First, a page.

What reasons would draw Americans to church? Survey reveals


If invited by their friends, Americans who don't go to church said they would attend an event to help make a neighbourhood safer if it is sponsored by a local Christian church rather than go to a worship service, a recent survey showed.

The Lifeway Research conducted an online poll among 2,000 unchurched Americans to know about their faith.

It showed that these Americans are mostly indifferent to organised religion, said Scott McConnell, executive director of LifeWay Research.

"Unchurched Americans aren't hostile to faith," he said. "They just don't think church is for them."

It defined "unchurched" as someone who has not attended a worship service in the last six months, outside of a holiday or special occasion like a wedding.

Among them, two-thirds or 67 percent are white, 53 percent are male. Almost two-thirds or 62 percent said they went to church regularly as a child.

Researchers posed different activities unchurched Americans might be interested in if invited by their friends to an event organised by a local Christian church.

Lifeway Research said 62 percent would attend a church meeting about neighbourhood safety while 51 percent would take part in a community service event.

A total of 45 percent said they would attend a concert, 46 percent would be drawn to sports or exercise programme and 45 percent to a neighbourhood get-together at a church.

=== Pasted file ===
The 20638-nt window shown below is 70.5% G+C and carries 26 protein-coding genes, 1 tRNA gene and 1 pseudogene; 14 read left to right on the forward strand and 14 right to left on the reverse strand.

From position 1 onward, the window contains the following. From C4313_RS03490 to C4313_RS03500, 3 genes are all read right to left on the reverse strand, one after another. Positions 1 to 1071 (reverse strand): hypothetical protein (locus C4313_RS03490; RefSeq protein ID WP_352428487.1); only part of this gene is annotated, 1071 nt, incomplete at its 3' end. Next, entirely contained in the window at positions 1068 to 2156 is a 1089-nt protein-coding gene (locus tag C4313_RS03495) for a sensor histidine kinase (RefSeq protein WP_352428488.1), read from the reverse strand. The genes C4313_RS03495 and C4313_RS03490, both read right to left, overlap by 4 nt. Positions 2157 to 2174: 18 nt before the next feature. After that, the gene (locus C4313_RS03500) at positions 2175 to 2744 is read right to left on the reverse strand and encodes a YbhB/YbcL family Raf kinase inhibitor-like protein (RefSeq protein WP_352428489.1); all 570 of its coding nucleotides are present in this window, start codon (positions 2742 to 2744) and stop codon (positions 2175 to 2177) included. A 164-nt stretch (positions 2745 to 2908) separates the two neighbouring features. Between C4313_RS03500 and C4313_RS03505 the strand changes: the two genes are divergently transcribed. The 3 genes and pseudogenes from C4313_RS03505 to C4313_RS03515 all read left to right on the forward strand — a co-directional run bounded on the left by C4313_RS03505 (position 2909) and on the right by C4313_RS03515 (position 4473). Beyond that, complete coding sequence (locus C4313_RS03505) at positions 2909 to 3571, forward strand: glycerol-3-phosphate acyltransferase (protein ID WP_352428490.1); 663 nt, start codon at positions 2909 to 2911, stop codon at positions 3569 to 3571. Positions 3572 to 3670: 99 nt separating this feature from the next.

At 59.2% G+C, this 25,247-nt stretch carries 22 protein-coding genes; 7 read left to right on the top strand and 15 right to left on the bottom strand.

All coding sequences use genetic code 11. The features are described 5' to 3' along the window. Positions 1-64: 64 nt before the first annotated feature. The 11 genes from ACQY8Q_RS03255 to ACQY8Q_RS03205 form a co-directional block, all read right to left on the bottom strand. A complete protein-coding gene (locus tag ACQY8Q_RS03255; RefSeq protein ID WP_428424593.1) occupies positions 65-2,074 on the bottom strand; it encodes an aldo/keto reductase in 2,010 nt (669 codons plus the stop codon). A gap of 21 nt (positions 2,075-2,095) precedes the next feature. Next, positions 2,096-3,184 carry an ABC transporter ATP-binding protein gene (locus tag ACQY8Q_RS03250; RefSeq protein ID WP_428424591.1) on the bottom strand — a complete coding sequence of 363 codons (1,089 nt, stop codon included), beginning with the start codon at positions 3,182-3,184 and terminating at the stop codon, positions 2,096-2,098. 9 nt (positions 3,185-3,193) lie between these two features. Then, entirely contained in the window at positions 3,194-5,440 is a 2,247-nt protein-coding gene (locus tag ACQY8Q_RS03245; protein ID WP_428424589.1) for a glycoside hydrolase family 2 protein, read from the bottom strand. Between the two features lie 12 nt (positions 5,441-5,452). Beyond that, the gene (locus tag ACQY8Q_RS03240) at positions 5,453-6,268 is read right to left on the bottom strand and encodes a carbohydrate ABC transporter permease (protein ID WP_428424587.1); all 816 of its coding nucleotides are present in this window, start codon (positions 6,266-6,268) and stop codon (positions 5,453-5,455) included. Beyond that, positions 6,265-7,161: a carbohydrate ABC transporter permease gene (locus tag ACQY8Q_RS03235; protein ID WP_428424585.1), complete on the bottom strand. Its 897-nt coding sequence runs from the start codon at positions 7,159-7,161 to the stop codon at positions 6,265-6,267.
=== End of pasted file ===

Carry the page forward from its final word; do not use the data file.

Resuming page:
"Concerns for neighbourhood safety and desire to express compassion to the under-resourced seem to be the biggest potential draws for the unchurched to get connected to a church," said Rick Richardson, professor of evangelism and leadership at Wheaton College. "Invite unchurched people to those kinds of events, and many say they will attend."

Only 35 percent said they are interested in attending a worship service, recovery group (25 percent) and seminar on a spiritual topic (24 percent) if invited.

Half (51 percent) said they would agree to attend church through a personal invitation by a friend or family member. Other methods are not effective: a church member knocking on the door (21 percent), a TV commercial (23 percent), postcard (23 percent) or Facebook ad (18 percent).

A total of 67 percent said they are unlikely to attend church regularly sometime in the near future.

When asked the reason why they decided not to attend church regularly, 25 percent said they only attended because their parents wanted them to; 23 percent said they lost interest, and 21 percent said they were turned off by the moral stances of the church. Twenty percent said they lost trust in the church and 20 percent said they got too busy in their life.

However, unchurched Americans are not turned off when it comes to discussing faith, according to the survey.

Almost half (47 percent) said they would discuss religion freely if the topic comes up while 31 percent said they would listen without responding and 11 percent said they would change the subject.

Seven of 10 believe there is an ultimate plan and purpose for every person while 19 percent disagreed.

Almost 6 in 10 (57 percent) said it's important they find a deeper purpose in life while 31 percent disagreed.